The next few chapters provide a thorough discussion of photographic materials, atmospheric effects and photo processing. I enjoyed the text related to the dimensional stability, care and storing of films. There was detailed information regarding panchromatic (black and white), true color and false color (color infrared) films, and their applications in the industry. Detail was provided on the most popular films from Kodak (Eastman Kodak Company, Rochester, N.Y.) and Agfa Corporation (Ridgefield Park, N.J.) that are used in precision photography acquisition. The list was generally up to date at the time of printing. Since that time, however, new and improved products from both Kodak and Agfa have been announced such as Kodak's 2407 and Agfa's Pan 400 panchromatic films.
The discussion of the nature of the aerial scene and scene illuminance is quite informative. On the surface these topics may seem somewhat insignificant or overly simplistic in some ways, but they are important to the acquisition of quality photography. And the quality of the photography is extremely important as it sets the bar for the quality of all products that are produced after acquisition.
Information on atmospheric haze and its effects on imagery are timely. This discussion also includes detailed information regarding camera filters and their use in mitigating the atmos-pheric effects. Before the world of digital orthophotos, a good photogrammetrist could use marginal imagery to produce accurate planimetric and topographic maps. But the days of marginal photography are gone, as most clients require a digital orthophoto deliverable to supplement the traditional line mapping. Therefore, it is critically important to acquire high quality imagery with sharp contrast to gain an accurate visual representation of the landscape found in the imagery.
The information in the book on film processing is quite detailed and fairly technical in nature. Although the information provided is both accurate and informative, this discussion applies to a very limited audience.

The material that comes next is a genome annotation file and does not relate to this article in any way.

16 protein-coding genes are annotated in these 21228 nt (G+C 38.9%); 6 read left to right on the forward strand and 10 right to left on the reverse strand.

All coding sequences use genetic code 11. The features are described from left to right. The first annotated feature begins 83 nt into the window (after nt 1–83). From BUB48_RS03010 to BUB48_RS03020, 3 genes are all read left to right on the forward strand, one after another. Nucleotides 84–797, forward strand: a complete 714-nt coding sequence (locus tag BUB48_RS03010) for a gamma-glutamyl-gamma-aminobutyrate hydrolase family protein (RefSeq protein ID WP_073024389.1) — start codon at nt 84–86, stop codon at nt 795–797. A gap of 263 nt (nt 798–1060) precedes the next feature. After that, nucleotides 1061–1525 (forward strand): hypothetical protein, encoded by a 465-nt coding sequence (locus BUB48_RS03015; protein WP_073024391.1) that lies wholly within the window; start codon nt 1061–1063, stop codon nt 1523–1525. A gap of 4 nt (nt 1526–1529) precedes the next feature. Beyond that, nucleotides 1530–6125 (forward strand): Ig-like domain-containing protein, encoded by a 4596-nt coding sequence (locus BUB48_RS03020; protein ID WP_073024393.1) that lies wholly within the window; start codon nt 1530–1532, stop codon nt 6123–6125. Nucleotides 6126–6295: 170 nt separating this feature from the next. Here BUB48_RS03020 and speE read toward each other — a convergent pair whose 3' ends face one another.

Cameras, Accuracies and Aerial PlatformsNo text on aerial data acquisition would be complete without a thorough discussion of camera accuracy, aircraft platforms and mission planning. This text does an excellent job of presenting these topics in both an interesting and understandable fashion. It seems just right for the target audience and is ideal for the surveying or engineering professional who needs to understand what happens in the mapping shop once their project begins.
The authors discuss the calibration of mapping cameras to arrive at a precise focal length, the location of the fiducials (precision markings along the edge of the film that provide a rectangular coordinate system for image measurements), lens distortions and spatial resolutions. Accurate mapping can only be produced once these calibration values are precisely defined. One bit of information is incorrect, however, as the authors state on page 157, "mapping cameras usually require to be calibrated every year and before a mapping contract can be signed." In fact, most contracts in the United States do not require annual calibration of mapping cameras. Instead, it is common to have a requirement for a camera calibration current within three years. The calibration of a high-quality, precision photogrammetric camera will typically change very slightly over the three-year period and therefore the three-year calibration requirement has no detrimental effect on accuracy.